A404(M)

The A404(M) is a spur from the M4 to the A4 and A404 running to the west of Maidenhead, but it was once the main road to Bristol and the west, and is now on its third road number.

This little spur started life as the end of the M4. Travelling west from London, the thrilling new motorway ran as far as Maidenhead, turning north and dropping traffic back onto the old A4 at Maidenhead Thicket. Junction 8 connected to the A308 and junction 9 was the local interchange at White Waltham.

When the M4 was extended further west, towards Reading, it branched off its old route at what is now junction 8/9, weirdly numbered to echo the two junctions it replaced. This little spur motorway is what was left behind, the old end of the M4 travelling to White Waltham and Maidenhead Thicket. Meanwhile, junction 8/9 has now existed for decades longer than junctions 8 and 9 ever did.

This short section of road is a strange time machine, barely modified from the days when it was part of the M4, offering a snapshot of what this major route looked like when its first sections opened. Among its early-1960s charms, the A404(M) offers some toe-curlingly tight corners on the sliproads at junction 9A, and bridges and other structures with hard shoulders complete, unlike the widened sections of the M4 to the east where they were sacrificed in the 1970s to create a third running lane.

When it first gained its own identity, the spur was given the number A423(M), in recognition of it connecting to the A423 at Maidenhead Thicket. The A423 was then absorbed into the A404, and the junction at Maidenhead Thicket gained an underpass, at which point the motorway was renumbered A404(M). There are still a couple of signs on and around the spur indicating the change to its "new" number, with the old one crossed out, but it's been the A404(M) for about 30 years.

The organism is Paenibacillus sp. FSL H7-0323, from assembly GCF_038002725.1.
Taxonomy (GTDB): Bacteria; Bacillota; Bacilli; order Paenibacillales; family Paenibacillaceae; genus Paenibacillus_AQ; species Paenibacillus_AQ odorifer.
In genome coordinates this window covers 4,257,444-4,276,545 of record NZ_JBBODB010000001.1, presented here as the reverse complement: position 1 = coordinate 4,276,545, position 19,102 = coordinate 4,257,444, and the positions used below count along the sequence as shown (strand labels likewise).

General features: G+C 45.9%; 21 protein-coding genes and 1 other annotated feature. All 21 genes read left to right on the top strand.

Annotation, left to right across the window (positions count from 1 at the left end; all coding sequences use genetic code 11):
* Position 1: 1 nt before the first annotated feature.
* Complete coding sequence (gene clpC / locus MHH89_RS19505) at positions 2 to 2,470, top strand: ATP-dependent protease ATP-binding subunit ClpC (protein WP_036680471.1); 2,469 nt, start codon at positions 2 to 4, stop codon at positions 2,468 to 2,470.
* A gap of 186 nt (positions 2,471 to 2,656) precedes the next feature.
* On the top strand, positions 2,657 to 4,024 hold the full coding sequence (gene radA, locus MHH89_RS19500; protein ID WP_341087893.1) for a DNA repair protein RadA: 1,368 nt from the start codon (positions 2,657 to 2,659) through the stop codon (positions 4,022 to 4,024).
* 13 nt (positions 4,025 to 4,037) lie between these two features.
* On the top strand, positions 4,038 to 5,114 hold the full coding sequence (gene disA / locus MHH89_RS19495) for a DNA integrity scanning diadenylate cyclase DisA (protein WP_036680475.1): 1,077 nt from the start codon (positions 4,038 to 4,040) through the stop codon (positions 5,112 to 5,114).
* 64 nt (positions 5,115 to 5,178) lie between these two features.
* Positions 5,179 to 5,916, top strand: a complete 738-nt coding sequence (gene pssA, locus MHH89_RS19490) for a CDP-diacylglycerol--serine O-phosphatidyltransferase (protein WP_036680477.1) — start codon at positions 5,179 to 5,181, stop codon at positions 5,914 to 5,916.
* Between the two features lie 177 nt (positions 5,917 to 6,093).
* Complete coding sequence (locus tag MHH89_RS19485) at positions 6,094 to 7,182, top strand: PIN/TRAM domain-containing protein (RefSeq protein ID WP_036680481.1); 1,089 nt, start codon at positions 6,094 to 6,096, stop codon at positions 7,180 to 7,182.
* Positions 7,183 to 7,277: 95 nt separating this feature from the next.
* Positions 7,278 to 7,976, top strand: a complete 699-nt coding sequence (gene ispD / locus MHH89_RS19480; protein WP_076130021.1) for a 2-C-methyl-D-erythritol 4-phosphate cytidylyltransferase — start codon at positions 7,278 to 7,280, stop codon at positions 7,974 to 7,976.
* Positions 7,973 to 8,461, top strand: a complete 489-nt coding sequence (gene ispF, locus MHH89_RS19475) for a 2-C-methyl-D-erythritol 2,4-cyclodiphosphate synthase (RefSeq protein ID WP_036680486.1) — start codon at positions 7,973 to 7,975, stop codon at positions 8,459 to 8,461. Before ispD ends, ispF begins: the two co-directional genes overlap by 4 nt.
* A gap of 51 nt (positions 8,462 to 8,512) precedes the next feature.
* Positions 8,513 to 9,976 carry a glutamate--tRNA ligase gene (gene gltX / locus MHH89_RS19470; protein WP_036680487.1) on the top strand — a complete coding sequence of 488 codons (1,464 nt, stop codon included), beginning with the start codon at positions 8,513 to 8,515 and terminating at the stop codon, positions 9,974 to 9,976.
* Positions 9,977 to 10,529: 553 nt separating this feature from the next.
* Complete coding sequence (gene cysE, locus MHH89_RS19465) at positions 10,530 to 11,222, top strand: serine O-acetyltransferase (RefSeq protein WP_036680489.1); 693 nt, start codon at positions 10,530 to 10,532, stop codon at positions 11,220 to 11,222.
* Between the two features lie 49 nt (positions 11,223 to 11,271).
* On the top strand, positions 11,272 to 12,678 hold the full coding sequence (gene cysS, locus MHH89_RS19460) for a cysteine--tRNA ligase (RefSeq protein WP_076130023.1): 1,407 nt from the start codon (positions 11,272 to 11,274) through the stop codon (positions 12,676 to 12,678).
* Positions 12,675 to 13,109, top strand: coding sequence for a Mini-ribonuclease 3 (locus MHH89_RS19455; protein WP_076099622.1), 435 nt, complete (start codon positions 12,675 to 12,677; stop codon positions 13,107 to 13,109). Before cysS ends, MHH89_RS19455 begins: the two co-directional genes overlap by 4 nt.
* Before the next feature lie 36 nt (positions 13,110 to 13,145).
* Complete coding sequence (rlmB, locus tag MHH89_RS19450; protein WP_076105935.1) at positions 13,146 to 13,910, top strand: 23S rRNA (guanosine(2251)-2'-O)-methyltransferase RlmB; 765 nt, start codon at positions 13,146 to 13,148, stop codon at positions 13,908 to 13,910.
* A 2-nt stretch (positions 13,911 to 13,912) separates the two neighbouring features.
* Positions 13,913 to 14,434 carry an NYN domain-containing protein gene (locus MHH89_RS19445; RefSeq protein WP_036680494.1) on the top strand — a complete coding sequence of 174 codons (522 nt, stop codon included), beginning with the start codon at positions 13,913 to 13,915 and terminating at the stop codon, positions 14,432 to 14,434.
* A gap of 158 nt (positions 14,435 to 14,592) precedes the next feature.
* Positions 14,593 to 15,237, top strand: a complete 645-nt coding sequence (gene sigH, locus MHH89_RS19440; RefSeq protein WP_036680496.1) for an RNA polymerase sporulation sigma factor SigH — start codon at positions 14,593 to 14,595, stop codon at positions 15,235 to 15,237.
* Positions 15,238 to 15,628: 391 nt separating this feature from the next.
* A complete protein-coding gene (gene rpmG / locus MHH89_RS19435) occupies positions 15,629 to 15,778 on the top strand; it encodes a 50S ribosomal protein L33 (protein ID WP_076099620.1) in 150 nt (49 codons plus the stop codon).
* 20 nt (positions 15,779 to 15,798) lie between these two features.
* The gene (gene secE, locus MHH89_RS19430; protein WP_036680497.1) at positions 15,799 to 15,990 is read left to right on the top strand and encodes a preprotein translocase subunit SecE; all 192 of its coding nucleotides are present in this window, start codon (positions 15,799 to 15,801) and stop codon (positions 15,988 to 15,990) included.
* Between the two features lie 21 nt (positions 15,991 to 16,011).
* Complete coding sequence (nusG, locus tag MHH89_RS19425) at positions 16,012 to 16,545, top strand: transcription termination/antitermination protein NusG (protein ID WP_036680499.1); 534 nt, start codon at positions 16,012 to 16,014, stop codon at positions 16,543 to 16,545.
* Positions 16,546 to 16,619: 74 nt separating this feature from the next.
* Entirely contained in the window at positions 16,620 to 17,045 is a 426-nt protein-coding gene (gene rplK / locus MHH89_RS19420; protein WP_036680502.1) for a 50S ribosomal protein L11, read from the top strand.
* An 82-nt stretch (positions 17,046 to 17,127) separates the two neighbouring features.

Despite looking and sometimes feeling like a museum piece, the A404(M) remains busy, serving a very useful purpose, and is still a trunk road. In fact it's more useful now than it ever was, linking to the A404, which continues as a fast dual carriageway route north to Handy Cross. Together they make a very well-used connection between the M4 and the M40 and carry significant amounts of traffic that would otherwise clog up Reading or the M25.

Start

Maidenhead Thicket

End

Holyport

Passes

Maidenhead

Connects to
Length

2 miles

Open Junctions Section
May 1961 Entire motorway Formerly M4.

Exit list

Symbols and conventions are explained in the key to exit lists. You can click any junction to see its full details.

Junction   Northbound               Southbound  
9B
48.8 km
Twyford
Reading
Maidenhead
A4
Marlow
High Wycombe
Oxford (M40 Link)
A404







A4
NORTH
A404 (M40)







A4
N/A
LanesLanesLanesLanes Signs LanesLanesLanesLanes Signs
1 mile, 2 lanes 1 mile, 2 lanes
9A
46.2 km
Cox Green
White Waltham
Cox Green
White Waltham
LanesLanesLanesLanes LanesLanesLanesLanes
1 mile, 2 lanes 1 mile, 2 lanes
M4 J8/9
45.2 km
N/A M4











SOUTH
A308(M)

M4











Windsor
A308(M) Link
London
Slough
Heathrow Airport
M4 Link
The WEST
Reading
M4 Link
LanesLanesLanesLanes LanesLanesLanesLanes
Routes

Picture credits

With thanks to Peter Harris, Tim Lidbetter and James Broadway for information on this page.

In this section

What's new

Imperfectly Odd: Batheaston Bypass

It has viaducts, a tunnel and plenty of controversy, but the amazing Batheaston Bypass doesn’t really work. What went wrong?

South London's lost motorways

Completing the story of London's epic Ringways, we've just published the Southern Radials, five more motorways that never saw the light of day.

To the north east!

Two new additions to our collection of Opening Booklets take us to Darlington and Middlesbrough.

Share this page

Have you seen...

A Piece of History

The lowly and pathetic A6144(M) motorway was downgraded in May 2006. This is the story of the mission to rescue some memorabilia.

About this page

Published22 April 2017

Last updated20 January 2022